In the print and other media, the end of life is often portrayed in purely negative terms. A qualitative analysis of newspaper articles referring to palliative care in our country, Spain, found that they mainly concerned socio-political issues such as proposed end-of-life legislation or controversial legal cases (Carrasco et al., 2019). The authors also noted that there was rarely any description of what palliative care involved or of how it might benefit patients and families. Indeed, in both Spain and other European countries, the media focus tends to be on extreme cases of patients with incurable diseases, commonly portrayed as examples of a life without dignity in which death would be preferable to suffering (Rodríguez-Prat & van Leeuwen, 2017). Accordingly, the photographs, videos, or articles that are published often serve to encourage the view that death is a taboo and that suffering is inevitable. This equating of the end of life with suffering and a loss of meaning may be more acute in countries that have legalized euthanasia or assisted suicide (Van Brussel, 2014). Influenced by a narrative that associates the end of life with a loss of meaning and dignity, and with the sense of being a financial, emotional, and social burden, a person may indeed conclude that ending their life is the only option. But is this the only possible narrative? Might we not consider the dying process as a normal and natural stage of life? Can we, as a society, learn to tell a different story and see the end of life, too, as a time of (inter)personal connection in which meaning can be found?

In research that has explored the experiences of health professionals or volunteers in the sphere of palliative care, one often finds statements such as those below, in which life and its end are referred to as a gift, as a thing of beauty, as an encounter with something real:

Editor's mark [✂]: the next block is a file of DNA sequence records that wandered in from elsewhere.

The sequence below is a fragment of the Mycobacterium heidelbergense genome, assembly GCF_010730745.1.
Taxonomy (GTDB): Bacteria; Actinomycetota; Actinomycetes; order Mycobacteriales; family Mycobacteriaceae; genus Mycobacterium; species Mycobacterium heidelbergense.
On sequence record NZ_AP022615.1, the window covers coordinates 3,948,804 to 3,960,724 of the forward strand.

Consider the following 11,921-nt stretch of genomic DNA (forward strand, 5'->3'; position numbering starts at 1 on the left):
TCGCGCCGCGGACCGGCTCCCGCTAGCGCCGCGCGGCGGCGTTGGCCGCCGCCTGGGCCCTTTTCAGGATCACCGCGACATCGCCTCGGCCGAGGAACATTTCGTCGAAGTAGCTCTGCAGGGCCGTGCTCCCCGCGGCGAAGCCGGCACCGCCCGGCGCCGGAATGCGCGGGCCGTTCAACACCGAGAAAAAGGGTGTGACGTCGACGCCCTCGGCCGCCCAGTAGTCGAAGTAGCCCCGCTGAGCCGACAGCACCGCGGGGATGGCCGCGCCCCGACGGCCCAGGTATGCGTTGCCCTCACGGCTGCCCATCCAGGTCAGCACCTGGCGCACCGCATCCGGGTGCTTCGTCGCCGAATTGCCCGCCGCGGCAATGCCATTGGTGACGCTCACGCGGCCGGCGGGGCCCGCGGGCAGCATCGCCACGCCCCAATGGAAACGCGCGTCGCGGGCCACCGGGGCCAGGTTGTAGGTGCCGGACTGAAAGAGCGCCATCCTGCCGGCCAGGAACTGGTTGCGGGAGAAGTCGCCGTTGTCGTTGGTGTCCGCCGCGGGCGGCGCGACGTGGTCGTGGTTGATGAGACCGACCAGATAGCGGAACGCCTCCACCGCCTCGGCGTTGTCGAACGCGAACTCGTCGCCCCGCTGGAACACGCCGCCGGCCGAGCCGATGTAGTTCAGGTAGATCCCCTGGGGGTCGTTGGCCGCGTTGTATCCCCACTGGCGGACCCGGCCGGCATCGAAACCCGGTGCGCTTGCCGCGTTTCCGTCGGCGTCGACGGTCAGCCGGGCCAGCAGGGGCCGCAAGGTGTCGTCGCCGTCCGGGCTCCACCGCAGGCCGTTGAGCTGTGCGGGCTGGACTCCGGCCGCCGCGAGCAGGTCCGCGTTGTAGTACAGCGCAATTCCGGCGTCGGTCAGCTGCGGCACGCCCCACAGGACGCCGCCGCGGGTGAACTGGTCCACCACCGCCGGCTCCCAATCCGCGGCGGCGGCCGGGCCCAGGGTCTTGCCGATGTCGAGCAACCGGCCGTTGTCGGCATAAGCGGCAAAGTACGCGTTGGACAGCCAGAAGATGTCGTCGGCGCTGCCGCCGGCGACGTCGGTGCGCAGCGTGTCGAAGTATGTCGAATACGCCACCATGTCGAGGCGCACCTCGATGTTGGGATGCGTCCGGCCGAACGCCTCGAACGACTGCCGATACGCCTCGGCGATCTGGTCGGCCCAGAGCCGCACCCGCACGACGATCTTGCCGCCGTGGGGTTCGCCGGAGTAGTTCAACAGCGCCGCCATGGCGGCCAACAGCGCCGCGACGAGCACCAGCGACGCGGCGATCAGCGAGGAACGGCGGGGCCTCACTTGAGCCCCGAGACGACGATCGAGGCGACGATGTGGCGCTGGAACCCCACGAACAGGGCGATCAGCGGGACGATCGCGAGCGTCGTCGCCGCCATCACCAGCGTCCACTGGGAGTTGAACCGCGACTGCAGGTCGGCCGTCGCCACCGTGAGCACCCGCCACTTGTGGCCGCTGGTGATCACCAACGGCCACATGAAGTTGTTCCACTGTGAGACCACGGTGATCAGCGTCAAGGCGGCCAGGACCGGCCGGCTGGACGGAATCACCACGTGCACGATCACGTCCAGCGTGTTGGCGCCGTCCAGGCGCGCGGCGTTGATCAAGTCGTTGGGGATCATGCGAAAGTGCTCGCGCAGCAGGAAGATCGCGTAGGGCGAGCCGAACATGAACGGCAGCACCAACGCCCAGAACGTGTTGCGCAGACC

But I experienced a lot of great gifts from these people, which was also very helpful for me in many ways … I think everybody has a way to shine […] it was a very moving experience and he did it [he died] with such ahh (takes time to think) beauty, it was amazing (Rodríguez-Prat & Wilson, 2021).

I worked Downtown in the oil and gas industry and found that there was no sense of reality working Downtown, so I wanted to, I guess, get more in touch about what reality is, which is here […] I guess you come down to the very bottom of things here and see that there’s a lot of goodness and there’s a lot of kindness and people make home for all different cultures (Rodríguez-Prat & Wilson, 2021).Footnote 4

As these quotes illustrate, the end of life may be experienced as a time of transformation, of great emotional intensity, and this raises a number of important questions. How is it possible for the end of life to become an esthetic experience, to be seen as something beautiful or sublime? How does palliative care relieve existential suffering? How is it that palliative care can be a cathartic experience, not just for patients but also for families and health professionals?